So what can happen if you’re overtrading and just buying and selling stocks because you’re bored or want to make money?
Well, it costs money to trade. If you have an account under $25K… and you trade too much… you risk being locked out of your account.
For example, let’s say you’re able to day trade… and you start to overtrade. Well, let’s say your fees are at $6.95 a trade. If you buy and sell 10 stocks in a day that will actually cost you over $250.
Basically, you’re trading 20 times (paying $6.95 to get in and $6.95 to get out). Let’s say you scratch on those trades, it’ll still cost you $278 ($6.95 * 2 * 10).
Now, that adds up over time… so if you end up losing money on those trades, think about how much that’ll cost you overtime.
On the other hand, if you have an account under $25K and you take more than 3 day trades in a week… you actually break the Pattern Day Trader (PDT) rule… and you would either need to get your account above $25K to continue trading… or risk your account being frozen for a period.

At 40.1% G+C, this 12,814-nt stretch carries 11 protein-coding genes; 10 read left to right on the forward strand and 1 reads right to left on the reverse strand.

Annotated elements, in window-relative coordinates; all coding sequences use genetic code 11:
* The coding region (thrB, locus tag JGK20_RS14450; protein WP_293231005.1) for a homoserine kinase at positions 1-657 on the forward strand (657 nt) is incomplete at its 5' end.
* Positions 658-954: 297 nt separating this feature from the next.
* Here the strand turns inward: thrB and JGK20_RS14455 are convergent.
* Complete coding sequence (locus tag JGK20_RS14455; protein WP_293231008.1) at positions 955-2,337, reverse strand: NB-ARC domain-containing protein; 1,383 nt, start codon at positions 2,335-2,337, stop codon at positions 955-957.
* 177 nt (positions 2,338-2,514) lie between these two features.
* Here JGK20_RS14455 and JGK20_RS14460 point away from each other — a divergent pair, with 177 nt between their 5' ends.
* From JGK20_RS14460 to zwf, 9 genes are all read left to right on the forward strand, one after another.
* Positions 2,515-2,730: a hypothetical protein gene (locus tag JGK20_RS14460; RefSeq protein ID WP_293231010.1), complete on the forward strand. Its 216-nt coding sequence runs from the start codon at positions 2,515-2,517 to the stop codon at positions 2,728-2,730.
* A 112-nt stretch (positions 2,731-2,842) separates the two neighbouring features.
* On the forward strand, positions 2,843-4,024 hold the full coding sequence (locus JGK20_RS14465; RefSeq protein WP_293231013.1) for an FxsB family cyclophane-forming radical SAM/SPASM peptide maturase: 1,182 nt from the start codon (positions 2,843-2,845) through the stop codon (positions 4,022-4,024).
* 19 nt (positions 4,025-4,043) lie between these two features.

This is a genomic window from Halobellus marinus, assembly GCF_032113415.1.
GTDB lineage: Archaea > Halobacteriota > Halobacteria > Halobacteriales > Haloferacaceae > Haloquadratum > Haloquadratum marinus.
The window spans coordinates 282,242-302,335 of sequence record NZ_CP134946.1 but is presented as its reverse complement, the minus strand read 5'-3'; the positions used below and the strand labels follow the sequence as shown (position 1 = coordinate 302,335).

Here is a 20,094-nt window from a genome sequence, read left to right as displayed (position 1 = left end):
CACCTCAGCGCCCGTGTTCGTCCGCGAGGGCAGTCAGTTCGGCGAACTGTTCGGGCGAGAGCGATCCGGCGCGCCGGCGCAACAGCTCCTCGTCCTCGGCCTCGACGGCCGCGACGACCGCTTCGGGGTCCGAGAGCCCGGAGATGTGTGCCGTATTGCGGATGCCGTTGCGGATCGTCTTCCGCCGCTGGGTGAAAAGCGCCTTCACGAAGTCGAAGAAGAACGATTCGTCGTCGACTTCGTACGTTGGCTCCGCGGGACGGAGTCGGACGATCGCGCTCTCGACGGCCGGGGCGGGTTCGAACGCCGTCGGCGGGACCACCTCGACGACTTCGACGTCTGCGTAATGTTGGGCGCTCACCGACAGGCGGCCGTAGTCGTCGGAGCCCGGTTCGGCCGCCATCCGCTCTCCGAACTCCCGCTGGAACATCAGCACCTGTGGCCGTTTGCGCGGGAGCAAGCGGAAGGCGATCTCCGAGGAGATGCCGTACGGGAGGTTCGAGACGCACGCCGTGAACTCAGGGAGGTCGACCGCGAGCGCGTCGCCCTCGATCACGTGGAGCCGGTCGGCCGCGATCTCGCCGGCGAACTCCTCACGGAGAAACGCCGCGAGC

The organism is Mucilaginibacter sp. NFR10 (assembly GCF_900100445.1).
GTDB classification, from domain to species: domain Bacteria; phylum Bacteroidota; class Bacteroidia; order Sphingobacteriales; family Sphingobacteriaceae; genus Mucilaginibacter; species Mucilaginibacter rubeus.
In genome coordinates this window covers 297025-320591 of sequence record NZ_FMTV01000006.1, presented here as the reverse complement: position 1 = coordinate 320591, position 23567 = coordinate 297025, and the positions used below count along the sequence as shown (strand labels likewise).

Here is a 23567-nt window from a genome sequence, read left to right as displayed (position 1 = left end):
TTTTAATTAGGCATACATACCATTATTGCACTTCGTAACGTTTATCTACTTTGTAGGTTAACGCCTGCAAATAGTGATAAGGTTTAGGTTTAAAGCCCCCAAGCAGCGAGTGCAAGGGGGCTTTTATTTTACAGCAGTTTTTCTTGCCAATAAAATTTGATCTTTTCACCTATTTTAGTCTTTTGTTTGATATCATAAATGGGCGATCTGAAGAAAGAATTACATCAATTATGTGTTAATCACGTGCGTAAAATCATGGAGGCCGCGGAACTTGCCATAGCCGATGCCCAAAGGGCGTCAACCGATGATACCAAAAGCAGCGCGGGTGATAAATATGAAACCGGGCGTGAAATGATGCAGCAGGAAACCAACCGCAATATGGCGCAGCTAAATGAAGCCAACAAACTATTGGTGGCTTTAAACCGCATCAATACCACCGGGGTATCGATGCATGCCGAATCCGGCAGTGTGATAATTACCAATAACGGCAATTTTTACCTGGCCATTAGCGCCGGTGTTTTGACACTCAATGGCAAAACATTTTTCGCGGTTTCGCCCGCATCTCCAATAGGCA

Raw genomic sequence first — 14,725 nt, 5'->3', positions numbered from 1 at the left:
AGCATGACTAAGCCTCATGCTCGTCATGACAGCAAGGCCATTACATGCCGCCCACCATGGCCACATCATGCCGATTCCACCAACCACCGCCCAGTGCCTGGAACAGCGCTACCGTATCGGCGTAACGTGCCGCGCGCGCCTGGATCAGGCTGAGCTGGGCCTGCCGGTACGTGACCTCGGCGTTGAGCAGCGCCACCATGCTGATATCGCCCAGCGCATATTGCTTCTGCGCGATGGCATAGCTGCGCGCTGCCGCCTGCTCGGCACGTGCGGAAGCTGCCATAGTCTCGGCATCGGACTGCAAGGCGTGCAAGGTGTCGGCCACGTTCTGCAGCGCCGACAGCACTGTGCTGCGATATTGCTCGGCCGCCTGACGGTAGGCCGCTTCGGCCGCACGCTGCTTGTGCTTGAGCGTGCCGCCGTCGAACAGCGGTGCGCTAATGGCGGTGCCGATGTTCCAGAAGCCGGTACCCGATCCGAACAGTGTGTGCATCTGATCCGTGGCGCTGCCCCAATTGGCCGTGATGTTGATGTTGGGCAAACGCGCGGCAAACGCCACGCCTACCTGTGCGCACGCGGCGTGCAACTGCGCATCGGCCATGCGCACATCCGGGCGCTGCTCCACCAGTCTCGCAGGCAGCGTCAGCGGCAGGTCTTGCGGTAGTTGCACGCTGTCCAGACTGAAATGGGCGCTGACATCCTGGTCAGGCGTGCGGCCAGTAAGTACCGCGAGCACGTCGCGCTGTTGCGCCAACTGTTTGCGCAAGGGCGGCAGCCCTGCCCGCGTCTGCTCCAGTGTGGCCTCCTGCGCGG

Trading is exciting, but that doesn’t mean you always have to be trading
A lot of people think you have to trade all the time to make money. Well, this leads them to force trades and be in stocks that they probably shouldn’t be in.
However, just because you trade more… it doesn’t mean you’ll make more money. In fact, it could cost you money.
You see, when you trade just to make money… you force trades. In other words, you’re not putting your money on your best ideas. Instead, you’re just trading to trade and placing bets on something you think will happen with a stock… not because you saw a setup you liked… but just because you think a stock is going higher.